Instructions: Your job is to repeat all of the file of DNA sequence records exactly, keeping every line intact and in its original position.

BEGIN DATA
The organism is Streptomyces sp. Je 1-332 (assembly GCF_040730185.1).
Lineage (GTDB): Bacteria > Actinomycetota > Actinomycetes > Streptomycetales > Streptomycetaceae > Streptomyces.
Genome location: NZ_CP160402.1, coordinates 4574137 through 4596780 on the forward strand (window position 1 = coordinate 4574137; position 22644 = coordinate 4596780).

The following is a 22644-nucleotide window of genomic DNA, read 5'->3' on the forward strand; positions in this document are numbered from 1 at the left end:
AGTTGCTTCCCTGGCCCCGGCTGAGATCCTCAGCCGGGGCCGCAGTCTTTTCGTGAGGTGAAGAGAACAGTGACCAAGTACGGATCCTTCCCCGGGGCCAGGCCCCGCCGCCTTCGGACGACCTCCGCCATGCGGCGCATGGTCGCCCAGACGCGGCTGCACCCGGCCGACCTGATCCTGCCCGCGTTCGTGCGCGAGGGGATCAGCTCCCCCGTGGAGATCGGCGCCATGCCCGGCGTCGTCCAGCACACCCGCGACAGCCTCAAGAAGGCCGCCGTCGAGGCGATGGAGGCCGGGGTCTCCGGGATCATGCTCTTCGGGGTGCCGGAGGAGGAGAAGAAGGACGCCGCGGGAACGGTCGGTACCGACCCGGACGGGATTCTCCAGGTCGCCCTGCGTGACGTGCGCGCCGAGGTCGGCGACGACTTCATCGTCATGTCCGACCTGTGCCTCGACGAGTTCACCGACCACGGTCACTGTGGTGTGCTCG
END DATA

The organism is Streptomyces sp. Je 1-332 (assembly GCF_040730185.1).
Lineage (GTDB): Bacteria > Actinomycetota > Actinomycetes > Streptomycetales > Streptomycetaceae > Streptomyces.
Genome location: NZ_CP160402.1, coordinates 4574137 through 4596780 on the forward strand (window position 1 = coordinate 4574137; position 22644 = coordinate 4596780).

The following is a 22644-nucleotide window of genomic DNA, read 5'->3' on the forward strand; positions in this document are numbered from 1 at the left end:
AGTTGCTTCCCTGGCCCCGGCTGAGATCCTCAGCCGGGGCCGCAGTCTTTTCGTGAGGTGAAGAGAACAGTGACCAAGTACGGATCCTTCCCCGGGGCCAGGCCCCGCCGCCTTCGGACGACCTCCGCCATGCGGCGCATGGTCGCCCAGACGCGGCTGCACCCGGCCGACCTGATCCTGCCCGCGTTCGTGCGCGAGGGGATCAGCTCCCCCGTGGAGATCGGCGCCATGCCCGGCGTCGTCCAGCACACCCGCGACAGCCTCAAGAAGGCCGCCGTCGAGGCGATGGAGGCCGGGGTCTCCGGGATCATGCTCTTCGGGGTGCCGGAGGAGGAGAAGAAGGACGCCGCGGGAACGGTCGGTACCGACCCGGACGGGATTCTCCAGGTCGCCCTGCGTGACGTGCGCGCCGAGGTCGGCGACGACTTCATCGTCATGTCCGACCTGTGCCTCGACGAGTTCACCGACCACGGTCACTGTGGTGTGCTCG